Beginning in the late 1930s, von Neumann began to take more of an interest in applied (as opposed to pure) mathematics. In particular, he developed an expertise in explosions—phenomena which are difficult to model mathematically. This led him to a large number of military consultancies, primarily for the Navy, which in turn led to his involvement in the Manhattan Project. The involvement included frequent trips by train to the project's secret research facilities in Los Alamos, New Mexico.[1]

Beginning in the spring of 1945, along with four other scientists and various military personnel, von Neumann was included in the target selection committee responsible for choosing the Japanese cities of Hiroshima and Nagasaki as the first targets of the atomic bomb. Von Neumann oversaw computations related to the expected size of the bomb blasts, estimated death tolls, and the distance above the ground at which the bombs should be detonated for optimum shock wave propagation and thus maximum effect.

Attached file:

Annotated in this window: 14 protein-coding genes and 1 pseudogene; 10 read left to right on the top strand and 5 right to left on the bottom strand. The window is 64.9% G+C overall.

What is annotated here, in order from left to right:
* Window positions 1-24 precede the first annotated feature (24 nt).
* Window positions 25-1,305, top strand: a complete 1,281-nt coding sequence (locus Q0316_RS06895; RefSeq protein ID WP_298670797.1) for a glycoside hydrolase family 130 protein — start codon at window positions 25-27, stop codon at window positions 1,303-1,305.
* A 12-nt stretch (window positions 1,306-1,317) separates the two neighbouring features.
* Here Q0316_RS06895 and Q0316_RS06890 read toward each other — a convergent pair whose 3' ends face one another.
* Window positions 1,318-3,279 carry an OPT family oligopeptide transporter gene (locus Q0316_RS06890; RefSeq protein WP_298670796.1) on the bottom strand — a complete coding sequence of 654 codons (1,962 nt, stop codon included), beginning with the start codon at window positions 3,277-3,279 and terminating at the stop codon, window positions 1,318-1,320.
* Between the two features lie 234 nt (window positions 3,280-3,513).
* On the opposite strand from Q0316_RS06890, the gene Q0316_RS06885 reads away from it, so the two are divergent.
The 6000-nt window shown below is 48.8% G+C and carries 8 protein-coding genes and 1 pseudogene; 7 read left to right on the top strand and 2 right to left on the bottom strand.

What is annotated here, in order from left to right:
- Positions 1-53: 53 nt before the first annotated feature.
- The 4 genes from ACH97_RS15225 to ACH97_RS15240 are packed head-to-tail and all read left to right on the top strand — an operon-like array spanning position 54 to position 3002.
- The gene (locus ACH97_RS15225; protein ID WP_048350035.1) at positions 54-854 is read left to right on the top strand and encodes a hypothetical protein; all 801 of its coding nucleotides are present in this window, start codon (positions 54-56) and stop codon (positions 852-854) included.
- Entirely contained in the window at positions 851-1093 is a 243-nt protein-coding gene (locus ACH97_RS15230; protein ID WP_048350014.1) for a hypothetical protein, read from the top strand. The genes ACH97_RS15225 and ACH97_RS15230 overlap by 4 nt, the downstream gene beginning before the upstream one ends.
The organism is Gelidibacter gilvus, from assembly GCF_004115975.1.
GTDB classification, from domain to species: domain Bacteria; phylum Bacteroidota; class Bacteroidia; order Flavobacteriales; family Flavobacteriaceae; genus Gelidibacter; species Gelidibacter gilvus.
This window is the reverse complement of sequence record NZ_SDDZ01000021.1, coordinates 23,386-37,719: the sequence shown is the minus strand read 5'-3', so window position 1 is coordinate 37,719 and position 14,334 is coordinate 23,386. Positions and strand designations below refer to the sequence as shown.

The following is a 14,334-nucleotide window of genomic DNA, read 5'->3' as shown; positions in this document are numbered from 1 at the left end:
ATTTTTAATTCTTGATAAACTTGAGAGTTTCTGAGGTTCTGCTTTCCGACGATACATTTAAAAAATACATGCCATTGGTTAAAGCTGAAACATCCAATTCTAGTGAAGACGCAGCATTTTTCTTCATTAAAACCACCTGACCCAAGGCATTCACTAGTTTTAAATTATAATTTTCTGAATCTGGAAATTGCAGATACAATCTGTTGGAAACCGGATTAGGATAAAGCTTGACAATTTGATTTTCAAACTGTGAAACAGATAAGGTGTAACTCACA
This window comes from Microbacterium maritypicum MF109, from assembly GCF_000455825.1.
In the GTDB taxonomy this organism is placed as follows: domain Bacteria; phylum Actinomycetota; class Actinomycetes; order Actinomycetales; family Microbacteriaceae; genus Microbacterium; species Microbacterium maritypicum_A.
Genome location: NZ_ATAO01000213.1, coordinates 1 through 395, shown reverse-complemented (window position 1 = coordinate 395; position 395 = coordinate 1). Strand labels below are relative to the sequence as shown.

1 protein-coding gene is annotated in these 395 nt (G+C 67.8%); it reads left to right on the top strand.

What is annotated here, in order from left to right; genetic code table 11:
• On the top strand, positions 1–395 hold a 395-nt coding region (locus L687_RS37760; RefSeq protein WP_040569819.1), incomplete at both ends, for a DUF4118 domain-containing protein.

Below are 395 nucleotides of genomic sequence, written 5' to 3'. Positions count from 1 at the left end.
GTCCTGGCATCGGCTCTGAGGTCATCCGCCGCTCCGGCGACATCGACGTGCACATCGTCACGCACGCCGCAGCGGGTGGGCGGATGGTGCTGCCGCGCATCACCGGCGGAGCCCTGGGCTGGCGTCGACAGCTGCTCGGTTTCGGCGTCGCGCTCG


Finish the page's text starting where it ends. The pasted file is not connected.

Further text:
So - the father of 'game theory' - was directly, implicitly involved in plotting 'planned genocides' on Japanese civilians. Remember folks - this is one of the fathers of modern computers!!! What does that tell you about this profession? Why did IBM of all companies use their IBM Hollerith machines inside the Nazi death camps? It's because computers were tailor made and engineered for this kind of stuff - killing mass amounts of people. That 'serial number' on the arm of a concentration camp victim was the equivalent of a table record inside a modern relational database - the serial number referred to a punch card that carried all of the concentration camp victim's data - his age, his sex, his genetic composition, his measurements, and so on.